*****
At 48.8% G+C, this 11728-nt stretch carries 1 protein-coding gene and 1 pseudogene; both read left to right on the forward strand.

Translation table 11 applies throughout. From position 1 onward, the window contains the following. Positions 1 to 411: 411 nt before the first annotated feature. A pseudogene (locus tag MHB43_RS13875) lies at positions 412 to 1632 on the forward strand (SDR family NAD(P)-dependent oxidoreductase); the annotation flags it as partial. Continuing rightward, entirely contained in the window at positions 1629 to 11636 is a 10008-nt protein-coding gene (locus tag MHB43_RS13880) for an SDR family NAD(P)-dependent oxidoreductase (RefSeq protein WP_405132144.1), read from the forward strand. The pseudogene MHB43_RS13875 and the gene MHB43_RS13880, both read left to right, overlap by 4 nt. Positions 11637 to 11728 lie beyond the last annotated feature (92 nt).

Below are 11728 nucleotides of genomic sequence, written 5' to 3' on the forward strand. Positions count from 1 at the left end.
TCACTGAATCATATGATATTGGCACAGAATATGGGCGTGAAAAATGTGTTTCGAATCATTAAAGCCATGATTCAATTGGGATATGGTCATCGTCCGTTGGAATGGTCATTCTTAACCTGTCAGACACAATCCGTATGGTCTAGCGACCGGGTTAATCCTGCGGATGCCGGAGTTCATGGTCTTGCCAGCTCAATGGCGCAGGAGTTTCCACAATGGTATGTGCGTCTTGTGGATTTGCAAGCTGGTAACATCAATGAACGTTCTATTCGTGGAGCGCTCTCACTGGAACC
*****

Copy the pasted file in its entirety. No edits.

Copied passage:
At 48.8% G+C, this 11728-nt stretch carries 1 protein-coding gene and 1 pseudogene; both read left to right on the forward strand.

Translation table 11 applies throughout. From position 1 onward, the window contains the following. Positions 1 to 411: 411 nt before the first annotated feature. A pseudogene (locus tag MHB43_RS13875) lies at positions 412 to 1632 on the forward strand (SDR family NAD(P)-dependent oxidoreductase); the annotation flags it as partial. Continuing rightward, entirely contained in the window at positions 1629 to 11636 is a 10008-nt protein-coding gene (locus tag MHB43_RS13880) for an SDR family NAD(P)-dependent oxidoreductase (RefSeq protein WP_405132144.1), read from the forward strand. The pseudogene MHB43_RS13875 and the gene MHB43_RS13880, both read left to right, overlap by 4 nt. Positions 11637 to 11728 lie beyond the last annotated feature (92 nt).

Below are 11728 nucleotides of genomic sequence, written 5' to 3' on the forward strand. Positions count from 1 at the left end.
TCACTGAATCATATGATATTGGCACAGAATATGGGCGTGAAAAATGTGTTTCGAATCATTAAAGCCATGATTCAATTGGGATATGGTCATCGTCCGTTGGAATGGTCATTCTTAACCTGTCAGACACAATCCGTATGGTCTAGCGACCGGGTTAATCCTGCGGATGCCGGAGTTCATGGTCTTGCCAGCTCAATGGCGCAGGAGTTTCCACAATGGTATGTGCGTCTTGTGGATTTGCAAGCTGGTAACATCAATGAACGTTCTATTCGTGGAGCGCTCTCACTGGAACC